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  • Catharina Schaufler-Mendez

Farmer Protests and Strikes in India must not go Unheard

As featured in Edition 37, available here.


Since September 20, 2020, India has been in turmoil with no foreseeable end in sight. In addition to the dire effects Covid-19 has had on the country - driving it into a recession, exacerbating pre-existing inequalities, and a sharp increase in the unemployment rate - the passing of three controversial farm acts by the Parliament has resulted in nationwide protests and a general strike of unparalleled proportions.

Agriculture is the main source of income for around 58% of Indians and constitutes almost 15% towards India’s $2.9 trillion economy. Nevertheless, the people sustaining this vital sector of India’s economy and providing the country with food have been continually plagued by “poverty, underdevelopment, and suffering” according to the Guardian, with India also having one of the highest rates of farmer suicides in the world. According to the 2016 Economic Survey, most farmers in India own “less than one hectare of land”, living ‘hand-to-mouth’, barely making it by. The newly introduced bills would only increase the suffering of farmers, as they seek to further deregulate the agricultural sector, allowing large agribusinesses and multinational corporations to easily exploit farmers.

Although Prime Minister Narendra Modi has stated the laws “would reform an archaic and outdated system and give farmers more control over their crop prices”, many allege this is not actually the case. The currently semi-state-run farming system will be turned into a market-oriented system, eliminating governmentally managed and guaranteed crop prices, which have provided farmers with a degree of certainty to make future investments by assuring farmers receive a minimum price for crops sold. By giving farmers the ‘freedom’ to sell their goods to anyone for any price, big companies would be given the opportunity to drive down crop prices.

The anti-farmer bills directly threaten the already deplorable livelihoods of Indian farmers, triggering protests nationwide, with millions of farmers revolting, primarily in Haryana and Punjab. The main objectives of these protests is for the government to repeal the new laws and legally ensure minimum support prices for farmers. According to the Guardian, these protests have resulted in large sections of the transport industry shutting down, in addition to shops and markets as the protests escalate “with the launch of a national strike”. These protests subsequently converged into a more coherent movement called Dilli Chalo, meaning ‘let’s go to Delhi’, with nearly 10 million farmers blocking major entry points into the capital city, setting up camps at the borders. Although protests have been peaceful, there are reports of police responding by using water cannons, tear gas, and batons in an effort to prevent entry into Delhi. Media reports estimate that 57 deaths have occurred during the protest movement, including farmer suicides.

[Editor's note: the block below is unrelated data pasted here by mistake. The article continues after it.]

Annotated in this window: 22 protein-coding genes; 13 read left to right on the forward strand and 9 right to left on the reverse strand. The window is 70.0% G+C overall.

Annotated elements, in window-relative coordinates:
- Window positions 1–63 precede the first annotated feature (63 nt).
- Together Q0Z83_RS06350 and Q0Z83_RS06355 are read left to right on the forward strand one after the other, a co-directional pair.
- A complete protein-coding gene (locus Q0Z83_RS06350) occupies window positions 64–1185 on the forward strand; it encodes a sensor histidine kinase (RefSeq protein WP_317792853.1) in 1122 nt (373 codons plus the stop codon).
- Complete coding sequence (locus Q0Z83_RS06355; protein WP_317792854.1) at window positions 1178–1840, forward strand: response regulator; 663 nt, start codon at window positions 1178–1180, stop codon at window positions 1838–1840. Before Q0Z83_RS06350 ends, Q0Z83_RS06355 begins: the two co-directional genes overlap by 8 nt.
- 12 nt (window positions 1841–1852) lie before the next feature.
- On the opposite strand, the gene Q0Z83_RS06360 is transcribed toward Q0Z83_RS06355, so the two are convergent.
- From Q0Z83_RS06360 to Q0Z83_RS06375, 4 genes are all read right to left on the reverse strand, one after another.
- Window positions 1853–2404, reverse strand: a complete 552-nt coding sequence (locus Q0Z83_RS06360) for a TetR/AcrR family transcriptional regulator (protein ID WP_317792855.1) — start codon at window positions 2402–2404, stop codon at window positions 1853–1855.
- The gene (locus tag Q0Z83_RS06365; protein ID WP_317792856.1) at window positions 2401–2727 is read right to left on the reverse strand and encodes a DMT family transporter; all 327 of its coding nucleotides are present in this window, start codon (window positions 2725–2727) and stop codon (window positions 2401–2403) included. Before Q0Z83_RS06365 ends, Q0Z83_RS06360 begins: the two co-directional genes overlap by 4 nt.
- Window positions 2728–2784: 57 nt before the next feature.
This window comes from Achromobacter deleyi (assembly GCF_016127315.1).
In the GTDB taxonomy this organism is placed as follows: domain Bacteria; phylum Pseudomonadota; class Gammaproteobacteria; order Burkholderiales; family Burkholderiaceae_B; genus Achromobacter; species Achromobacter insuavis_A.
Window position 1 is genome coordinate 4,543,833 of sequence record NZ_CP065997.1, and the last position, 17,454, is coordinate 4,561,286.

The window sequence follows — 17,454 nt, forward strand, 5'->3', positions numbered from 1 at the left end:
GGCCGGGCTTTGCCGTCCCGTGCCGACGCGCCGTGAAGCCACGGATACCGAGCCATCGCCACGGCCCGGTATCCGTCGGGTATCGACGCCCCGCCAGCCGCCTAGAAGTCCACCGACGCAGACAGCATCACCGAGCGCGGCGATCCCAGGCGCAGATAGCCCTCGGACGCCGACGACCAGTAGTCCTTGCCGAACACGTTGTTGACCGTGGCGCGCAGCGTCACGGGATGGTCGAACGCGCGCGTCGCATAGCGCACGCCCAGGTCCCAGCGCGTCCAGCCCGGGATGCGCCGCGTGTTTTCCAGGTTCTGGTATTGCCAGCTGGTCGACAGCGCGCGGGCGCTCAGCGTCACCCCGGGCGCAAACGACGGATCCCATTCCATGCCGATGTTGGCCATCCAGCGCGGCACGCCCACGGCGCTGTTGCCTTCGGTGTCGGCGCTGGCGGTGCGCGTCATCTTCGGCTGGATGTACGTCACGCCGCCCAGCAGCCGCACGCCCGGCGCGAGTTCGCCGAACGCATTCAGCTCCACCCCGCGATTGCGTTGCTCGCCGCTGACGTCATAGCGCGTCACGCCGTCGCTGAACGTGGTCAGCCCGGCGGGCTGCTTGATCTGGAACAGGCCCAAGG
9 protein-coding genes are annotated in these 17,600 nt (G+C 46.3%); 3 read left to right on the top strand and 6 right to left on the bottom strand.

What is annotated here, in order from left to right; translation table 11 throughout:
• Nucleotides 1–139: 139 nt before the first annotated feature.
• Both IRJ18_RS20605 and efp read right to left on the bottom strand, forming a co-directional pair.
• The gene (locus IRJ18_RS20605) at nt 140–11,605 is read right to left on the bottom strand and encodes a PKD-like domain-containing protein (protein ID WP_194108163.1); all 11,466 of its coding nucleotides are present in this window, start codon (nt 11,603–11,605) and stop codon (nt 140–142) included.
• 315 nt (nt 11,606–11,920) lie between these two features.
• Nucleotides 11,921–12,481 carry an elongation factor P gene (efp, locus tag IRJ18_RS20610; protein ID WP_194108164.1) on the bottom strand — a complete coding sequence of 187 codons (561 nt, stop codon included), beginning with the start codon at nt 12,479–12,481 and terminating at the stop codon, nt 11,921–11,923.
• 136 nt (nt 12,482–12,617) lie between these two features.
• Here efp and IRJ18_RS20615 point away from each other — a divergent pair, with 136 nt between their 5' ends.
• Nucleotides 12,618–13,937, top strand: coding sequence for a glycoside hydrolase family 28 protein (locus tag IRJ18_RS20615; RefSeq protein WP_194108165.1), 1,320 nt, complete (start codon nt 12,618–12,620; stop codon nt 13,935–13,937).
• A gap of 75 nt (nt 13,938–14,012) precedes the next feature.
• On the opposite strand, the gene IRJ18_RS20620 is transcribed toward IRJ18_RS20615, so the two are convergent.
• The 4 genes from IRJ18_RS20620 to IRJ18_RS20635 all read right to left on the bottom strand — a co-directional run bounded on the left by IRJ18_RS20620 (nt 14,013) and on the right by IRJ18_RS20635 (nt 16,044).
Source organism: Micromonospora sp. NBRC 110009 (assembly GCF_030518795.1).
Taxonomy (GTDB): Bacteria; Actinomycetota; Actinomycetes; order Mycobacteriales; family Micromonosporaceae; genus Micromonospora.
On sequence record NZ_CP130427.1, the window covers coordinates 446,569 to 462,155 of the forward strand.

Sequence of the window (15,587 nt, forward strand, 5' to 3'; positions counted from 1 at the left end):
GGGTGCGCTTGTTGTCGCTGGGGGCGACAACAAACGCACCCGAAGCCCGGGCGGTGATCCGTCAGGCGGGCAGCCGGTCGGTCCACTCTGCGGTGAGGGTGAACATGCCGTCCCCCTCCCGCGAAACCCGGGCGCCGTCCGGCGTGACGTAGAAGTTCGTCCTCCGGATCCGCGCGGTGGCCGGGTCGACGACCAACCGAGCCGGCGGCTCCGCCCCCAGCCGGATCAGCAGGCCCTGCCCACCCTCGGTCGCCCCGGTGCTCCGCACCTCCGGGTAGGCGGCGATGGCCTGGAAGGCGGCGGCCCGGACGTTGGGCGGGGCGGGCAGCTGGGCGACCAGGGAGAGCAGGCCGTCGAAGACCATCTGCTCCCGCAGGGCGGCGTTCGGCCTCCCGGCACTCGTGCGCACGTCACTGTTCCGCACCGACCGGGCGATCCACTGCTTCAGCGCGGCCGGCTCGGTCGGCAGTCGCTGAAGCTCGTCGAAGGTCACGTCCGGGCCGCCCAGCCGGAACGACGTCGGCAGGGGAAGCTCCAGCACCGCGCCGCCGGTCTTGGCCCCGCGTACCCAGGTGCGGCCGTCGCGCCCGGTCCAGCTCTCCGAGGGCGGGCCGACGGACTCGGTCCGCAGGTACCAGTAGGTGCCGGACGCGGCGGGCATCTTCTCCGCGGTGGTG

However, the farmers are not alone in their fight. Transport workers’ unions were early in showing their solidarity, blocking essential railways and highways in an attempt to put pressure on the government to listen to the farmers’ demands. Indian workers have been consistently targeted by the Modi government, as it continually privatises various sectors, curtails labor rights in workplaces, increases the working day, and amends labor laws. Major industries, including transport, coal, and banking, have had enough of Modi’s attacks, which, in addition to the anti-farmer bills, culminated in 250 million people participating in a general strike on November 26; the largest strike in global history.

Although the general strike encompassed 615 districts across India, brought states such as Kerala to a standstill, affected various public services and 80% of coal production, and, most notably, comprised 250 million workers, mainstream Western media has barely recognised one of the largest organised events in human history. Additionally, the numbers of participants in the farmers' protests are greatly underreported, never reaching more than ‘tens’ or ‘hundreds of thousands’ of protestors. What is the reason for the media’s under and even complete lack of reporting on these massive events? Worker and farmer organisation on a scale as large as is currently found in India threatens the bourgeoisie not only in India but globally. Western capitalists are frightened of the power that workers hold when they stand in solidarity, which is why worker ignorance is their bliss. India should serve as a stellar example to the West as to what can be achieved when workers realise their full power. If Indian farmers and workers persevere until their demands are met they can remind the global workforce what power they actually hold and that they can bring about real change.

Image: Unsplash (Naveed Ahmed)



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